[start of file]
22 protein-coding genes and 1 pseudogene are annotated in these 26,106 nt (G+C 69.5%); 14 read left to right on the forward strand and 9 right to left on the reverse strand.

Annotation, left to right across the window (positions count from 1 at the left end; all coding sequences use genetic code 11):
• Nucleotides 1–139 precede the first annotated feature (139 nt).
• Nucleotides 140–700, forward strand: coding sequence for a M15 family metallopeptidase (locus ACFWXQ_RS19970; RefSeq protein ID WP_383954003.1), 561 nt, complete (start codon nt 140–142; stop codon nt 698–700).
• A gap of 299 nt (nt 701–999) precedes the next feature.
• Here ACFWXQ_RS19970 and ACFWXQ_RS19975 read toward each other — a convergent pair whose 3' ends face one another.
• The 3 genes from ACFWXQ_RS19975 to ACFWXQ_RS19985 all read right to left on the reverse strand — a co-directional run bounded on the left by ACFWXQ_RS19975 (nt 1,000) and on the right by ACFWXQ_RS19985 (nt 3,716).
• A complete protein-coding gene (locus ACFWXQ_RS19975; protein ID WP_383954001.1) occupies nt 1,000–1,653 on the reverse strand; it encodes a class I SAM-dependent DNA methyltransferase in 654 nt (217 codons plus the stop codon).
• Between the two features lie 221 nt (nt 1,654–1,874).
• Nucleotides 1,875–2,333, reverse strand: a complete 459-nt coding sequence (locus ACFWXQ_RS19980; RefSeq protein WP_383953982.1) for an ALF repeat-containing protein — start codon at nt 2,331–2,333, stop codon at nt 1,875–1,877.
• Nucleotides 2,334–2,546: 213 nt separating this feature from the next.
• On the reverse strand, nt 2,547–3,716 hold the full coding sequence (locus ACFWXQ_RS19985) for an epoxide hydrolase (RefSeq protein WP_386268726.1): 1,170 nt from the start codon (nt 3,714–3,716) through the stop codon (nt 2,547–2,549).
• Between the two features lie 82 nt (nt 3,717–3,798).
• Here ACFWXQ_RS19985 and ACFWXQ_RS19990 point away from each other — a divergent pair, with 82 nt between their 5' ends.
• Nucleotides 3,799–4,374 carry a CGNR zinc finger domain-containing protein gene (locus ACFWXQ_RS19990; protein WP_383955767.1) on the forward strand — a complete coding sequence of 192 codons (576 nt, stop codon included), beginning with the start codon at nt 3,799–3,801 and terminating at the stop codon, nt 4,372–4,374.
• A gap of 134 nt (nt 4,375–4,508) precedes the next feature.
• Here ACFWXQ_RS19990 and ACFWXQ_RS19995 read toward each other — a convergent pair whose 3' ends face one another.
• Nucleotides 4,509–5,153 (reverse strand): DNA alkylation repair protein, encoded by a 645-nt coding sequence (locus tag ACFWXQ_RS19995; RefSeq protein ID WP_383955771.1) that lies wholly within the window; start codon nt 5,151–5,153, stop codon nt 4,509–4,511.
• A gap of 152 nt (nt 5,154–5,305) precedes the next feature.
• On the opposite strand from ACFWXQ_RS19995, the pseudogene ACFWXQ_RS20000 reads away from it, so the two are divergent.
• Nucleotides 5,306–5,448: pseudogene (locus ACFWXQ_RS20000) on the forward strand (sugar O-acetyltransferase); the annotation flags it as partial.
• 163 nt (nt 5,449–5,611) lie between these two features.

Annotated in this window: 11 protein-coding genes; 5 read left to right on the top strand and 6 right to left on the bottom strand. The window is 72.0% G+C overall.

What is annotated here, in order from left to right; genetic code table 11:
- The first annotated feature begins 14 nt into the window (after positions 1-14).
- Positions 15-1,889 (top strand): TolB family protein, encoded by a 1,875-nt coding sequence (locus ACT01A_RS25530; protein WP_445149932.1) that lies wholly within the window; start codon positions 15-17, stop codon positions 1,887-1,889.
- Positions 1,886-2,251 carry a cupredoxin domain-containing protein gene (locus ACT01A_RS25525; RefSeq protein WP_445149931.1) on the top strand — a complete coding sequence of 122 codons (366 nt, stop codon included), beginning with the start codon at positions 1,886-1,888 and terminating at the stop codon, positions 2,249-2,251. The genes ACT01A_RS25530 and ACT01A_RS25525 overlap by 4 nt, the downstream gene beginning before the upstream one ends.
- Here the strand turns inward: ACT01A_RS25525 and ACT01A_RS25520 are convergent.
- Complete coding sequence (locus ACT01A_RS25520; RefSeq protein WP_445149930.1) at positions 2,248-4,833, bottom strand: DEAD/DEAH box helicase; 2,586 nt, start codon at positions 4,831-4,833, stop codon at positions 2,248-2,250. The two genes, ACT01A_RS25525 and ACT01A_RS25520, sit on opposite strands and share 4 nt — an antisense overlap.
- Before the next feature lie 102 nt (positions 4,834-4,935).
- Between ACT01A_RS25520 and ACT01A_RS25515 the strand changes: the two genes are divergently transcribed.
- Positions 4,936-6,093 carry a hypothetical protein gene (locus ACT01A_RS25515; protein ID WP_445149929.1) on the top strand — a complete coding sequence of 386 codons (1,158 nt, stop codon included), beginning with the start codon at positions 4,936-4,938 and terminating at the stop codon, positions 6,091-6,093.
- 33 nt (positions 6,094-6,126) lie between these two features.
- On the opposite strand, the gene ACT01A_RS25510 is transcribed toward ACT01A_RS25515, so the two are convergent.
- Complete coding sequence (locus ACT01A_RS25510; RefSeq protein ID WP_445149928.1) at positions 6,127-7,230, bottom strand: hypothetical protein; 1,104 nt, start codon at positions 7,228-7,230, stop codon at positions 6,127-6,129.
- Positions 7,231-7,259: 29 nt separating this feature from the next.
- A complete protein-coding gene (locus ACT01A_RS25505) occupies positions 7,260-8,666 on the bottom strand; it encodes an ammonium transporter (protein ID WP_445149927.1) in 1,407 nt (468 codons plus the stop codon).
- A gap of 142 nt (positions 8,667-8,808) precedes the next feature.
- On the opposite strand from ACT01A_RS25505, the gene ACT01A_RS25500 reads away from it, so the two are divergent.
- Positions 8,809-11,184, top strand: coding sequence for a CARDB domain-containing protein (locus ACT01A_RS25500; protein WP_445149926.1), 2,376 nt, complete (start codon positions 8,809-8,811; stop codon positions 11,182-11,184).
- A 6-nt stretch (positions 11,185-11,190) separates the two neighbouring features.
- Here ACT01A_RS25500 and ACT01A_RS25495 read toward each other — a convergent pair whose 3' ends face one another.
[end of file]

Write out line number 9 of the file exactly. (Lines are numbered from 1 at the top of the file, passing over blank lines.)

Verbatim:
• Between the two features lie 221 nt (nt 1,654–1,874).